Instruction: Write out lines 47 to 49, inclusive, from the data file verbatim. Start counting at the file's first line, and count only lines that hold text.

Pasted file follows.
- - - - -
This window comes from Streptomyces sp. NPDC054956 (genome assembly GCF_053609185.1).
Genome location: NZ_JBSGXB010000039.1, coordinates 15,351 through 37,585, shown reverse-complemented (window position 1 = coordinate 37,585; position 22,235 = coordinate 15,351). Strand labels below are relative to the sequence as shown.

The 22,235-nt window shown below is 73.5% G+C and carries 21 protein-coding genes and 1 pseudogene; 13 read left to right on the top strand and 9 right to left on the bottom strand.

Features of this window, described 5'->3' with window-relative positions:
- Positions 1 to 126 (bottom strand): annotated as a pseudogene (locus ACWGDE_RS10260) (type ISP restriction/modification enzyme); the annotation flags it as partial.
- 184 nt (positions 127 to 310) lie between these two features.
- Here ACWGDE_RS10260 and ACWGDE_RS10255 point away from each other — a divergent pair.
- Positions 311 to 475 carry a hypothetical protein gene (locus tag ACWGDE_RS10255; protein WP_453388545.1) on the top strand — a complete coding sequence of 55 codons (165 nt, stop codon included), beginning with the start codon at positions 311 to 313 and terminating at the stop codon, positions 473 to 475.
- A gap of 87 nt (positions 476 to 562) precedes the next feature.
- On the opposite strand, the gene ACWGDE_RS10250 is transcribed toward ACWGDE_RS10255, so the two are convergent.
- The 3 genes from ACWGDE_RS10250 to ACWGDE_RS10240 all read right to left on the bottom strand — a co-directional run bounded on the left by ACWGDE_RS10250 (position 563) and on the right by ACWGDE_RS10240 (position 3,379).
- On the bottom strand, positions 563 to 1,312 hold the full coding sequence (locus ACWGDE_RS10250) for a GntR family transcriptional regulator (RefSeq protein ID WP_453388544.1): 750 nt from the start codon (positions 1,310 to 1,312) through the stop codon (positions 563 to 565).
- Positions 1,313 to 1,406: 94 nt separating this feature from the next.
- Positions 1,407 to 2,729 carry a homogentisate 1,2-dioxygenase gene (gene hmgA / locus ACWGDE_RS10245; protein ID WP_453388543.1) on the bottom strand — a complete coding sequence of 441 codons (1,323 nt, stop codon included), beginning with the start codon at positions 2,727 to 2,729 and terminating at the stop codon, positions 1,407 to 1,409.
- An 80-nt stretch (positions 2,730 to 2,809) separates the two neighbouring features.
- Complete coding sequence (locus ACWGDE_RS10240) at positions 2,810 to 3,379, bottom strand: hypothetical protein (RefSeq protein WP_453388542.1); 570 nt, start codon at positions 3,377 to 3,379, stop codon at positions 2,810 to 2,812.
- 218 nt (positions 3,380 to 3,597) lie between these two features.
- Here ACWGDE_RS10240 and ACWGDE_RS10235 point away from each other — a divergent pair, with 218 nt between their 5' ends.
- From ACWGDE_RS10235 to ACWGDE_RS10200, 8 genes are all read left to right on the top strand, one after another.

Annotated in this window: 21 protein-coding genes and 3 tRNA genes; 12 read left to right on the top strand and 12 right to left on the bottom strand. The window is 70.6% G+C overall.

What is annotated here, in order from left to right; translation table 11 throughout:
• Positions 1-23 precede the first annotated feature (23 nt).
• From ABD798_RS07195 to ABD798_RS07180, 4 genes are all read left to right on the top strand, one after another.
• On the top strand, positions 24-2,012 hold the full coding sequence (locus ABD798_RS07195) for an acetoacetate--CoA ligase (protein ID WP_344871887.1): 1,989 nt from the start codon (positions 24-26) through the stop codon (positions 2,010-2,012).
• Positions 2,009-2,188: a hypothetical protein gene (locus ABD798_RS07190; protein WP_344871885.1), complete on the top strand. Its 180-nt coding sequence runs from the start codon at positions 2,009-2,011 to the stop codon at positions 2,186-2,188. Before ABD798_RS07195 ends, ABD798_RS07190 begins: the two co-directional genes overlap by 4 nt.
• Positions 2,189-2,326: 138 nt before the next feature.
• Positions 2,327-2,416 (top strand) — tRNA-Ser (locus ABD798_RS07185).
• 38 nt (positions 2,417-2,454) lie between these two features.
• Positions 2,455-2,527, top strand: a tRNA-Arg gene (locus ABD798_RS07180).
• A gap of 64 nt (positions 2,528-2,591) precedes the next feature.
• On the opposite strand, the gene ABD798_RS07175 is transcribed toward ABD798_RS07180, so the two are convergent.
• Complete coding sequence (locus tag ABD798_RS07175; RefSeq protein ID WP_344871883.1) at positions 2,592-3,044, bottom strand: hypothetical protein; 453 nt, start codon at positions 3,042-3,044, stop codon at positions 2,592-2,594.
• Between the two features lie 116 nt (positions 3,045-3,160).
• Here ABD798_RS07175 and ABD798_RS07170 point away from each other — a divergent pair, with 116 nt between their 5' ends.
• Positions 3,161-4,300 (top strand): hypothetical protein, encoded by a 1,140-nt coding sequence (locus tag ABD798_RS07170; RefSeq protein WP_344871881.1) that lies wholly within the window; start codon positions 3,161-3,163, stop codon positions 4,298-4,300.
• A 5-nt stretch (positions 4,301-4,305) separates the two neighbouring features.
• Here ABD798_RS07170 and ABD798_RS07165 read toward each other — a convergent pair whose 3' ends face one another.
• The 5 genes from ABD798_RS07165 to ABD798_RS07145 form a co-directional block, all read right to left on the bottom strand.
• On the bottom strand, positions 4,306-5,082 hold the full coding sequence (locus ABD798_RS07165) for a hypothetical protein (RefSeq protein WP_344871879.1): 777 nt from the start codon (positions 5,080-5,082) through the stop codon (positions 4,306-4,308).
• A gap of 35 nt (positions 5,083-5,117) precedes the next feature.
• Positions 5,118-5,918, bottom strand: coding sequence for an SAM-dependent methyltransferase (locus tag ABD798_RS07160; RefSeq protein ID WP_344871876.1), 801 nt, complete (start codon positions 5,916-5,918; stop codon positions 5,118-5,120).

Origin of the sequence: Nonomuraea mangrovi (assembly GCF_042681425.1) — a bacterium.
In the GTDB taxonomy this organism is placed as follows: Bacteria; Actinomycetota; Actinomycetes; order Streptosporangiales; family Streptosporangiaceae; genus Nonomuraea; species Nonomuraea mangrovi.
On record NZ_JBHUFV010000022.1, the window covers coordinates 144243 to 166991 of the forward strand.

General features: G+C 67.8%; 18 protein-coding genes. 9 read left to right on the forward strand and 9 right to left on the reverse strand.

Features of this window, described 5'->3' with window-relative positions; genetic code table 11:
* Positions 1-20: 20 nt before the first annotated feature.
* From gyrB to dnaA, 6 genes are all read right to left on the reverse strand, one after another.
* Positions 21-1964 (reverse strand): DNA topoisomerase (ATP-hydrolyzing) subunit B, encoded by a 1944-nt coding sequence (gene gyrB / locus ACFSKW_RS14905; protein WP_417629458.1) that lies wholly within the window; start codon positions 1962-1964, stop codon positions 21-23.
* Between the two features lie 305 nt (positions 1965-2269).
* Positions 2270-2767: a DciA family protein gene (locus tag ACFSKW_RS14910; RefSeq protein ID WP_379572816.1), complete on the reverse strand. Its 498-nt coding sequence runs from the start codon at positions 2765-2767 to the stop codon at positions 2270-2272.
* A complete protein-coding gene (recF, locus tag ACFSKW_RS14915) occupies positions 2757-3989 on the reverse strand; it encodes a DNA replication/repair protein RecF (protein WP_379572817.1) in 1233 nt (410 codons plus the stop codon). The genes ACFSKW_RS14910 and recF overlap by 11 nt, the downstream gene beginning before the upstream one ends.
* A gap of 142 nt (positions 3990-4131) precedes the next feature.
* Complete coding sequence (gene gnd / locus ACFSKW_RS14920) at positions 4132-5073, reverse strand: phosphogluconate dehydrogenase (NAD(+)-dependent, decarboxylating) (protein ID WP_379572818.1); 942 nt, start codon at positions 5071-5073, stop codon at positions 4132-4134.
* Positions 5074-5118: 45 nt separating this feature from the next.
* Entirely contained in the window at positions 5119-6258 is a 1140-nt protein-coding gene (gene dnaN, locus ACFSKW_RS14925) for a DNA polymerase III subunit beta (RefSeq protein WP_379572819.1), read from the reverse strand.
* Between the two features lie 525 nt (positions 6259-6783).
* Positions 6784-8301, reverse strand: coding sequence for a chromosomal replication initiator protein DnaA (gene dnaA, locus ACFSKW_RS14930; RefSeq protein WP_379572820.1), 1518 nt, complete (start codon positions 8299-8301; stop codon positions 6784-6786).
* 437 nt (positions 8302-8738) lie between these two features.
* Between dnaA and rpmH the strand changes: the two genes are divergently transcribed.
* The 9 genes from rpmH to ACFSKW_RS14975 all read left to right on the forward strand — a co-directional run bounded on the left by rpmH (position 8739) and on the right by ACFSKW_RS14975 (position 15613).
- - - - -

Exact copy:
* Positions 1-20: 20 nt before the first annotated feature.
* From gyrB to dnaA, 6 genes are all read right to left on the reverse strand, one after another.
* Positions 21-1964 (reverse strand): DNA topoisomerase (ATP-hydrolyzing) subunit B, encoded by a 1944-nt coding sequence (gene gyrB / locus ACFSKW_RS14905; protein WP_417629458.1) that lies wholly within the window; start codon positions 1962-1964, stop codon positions 21-23.